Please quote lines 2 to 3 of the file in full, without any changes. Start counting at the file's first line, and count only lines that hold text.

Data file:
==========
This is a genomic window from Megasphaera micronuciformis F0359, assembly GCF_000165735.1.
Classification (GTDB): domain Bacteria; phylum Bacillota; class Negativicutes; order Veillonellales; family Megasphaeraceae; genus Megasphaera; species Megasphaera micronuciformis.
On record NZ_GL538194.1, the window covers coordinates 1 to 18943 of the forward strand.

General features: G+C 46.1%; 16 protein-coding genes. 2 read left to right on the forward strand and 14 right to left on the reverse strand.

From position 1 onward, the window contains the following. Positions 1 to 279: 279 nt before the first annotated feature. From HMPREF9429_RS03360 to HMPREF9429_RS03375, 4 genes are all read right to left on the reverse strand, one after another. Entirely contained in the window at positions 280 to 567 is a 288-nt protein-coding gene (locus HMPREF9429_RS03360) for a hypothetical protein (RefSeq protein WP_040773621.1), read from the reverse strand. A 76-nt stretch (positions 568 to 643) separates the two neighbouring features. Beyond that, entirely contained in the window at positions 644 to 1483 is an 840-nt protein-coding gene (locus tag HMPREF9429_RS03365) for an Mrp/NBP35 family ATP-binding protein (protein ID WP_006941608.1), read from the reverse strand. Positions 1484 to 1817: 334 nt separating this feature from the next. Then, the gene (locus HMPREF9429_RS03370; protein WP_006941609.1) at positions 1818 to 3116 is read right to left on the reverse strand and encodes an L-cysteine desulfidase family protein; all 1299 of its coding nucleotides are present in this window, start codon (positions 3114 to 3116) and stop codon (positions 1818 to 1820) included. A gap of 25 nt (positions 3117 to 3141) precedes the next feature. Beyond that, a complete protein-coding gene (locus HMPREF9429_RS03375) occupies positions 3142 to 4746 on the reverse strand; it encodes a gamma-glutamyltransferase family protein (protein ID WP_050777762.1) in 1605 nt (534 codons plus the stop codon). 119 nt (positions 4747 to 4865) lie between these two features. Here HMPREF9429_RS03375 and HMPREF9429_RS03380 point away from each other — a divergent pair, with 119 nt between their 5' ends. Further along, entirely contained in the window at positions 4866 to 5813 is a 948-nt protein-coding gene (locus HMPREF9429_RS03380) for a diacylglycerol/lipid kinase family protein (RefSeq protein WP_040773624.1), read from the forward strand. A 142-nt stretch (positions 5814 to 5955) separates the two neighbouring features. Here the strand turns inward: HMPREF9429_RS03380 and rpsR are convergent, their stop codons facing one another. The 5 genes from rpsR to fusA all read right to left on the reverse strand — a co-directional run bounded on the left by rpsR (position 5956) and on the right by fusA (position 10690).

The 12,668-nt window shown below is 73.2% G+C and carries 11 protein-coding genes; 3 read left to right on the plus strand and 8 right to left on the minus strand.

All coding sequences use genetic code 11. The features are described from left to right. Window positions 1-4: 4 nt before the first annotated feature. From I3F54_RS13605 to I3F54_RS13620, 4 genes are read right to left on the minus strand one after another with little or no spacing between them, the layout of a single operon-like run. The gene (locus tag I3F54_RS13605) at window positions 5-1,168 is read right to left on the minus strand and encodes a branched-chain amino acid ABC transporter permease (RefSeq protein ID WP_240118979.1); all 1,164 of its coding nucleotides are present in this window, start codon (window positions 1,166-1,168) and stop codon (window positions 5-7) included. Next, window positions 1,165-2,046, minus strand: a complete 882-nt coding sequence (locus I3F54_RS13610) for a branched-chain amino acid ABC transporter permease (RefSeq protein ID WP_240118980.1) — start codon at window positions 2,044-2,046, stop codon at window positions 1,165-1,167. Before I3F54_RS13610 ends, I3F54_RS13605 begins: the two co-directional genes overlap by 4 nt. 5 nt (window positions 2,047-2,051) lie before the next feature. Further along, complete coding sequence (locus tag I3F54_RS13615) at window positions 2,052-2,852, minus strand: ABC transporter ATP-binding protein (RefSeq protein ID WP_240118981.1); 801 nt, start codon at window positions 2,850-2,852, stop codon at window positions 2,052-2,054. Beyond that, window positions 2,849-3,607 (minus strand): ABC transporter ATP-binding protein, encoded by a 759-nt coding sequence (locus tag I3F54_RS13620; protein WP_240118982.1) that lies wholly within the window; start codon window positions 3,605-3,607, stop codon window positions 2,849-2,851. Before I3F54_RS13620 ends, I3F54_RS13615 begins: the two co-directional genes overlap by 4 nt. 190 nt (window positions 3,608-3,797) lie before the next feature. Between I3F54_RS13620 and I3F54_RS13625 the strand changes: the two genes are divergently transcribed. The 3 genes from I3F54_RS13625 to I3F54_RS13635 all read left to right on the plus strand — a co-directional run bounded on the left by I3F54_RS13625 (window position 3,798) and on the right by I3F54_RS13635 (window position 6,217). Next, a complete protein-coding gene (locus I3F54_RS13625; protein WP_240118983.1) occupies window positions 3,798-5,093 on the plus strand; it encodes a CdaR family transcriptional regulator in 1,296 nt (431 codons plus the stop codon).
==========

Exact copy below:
Classification (GTDB): domain Bacteria; phylum Bacillota; class Negativicutes; order Veillonellales; family Megasphaeraceae; genus Megasphaera; species Megasphaera micronuciformis.
On record NZ_GL538194.1, the window covers coordinates 1 to 18943 of the forward strand.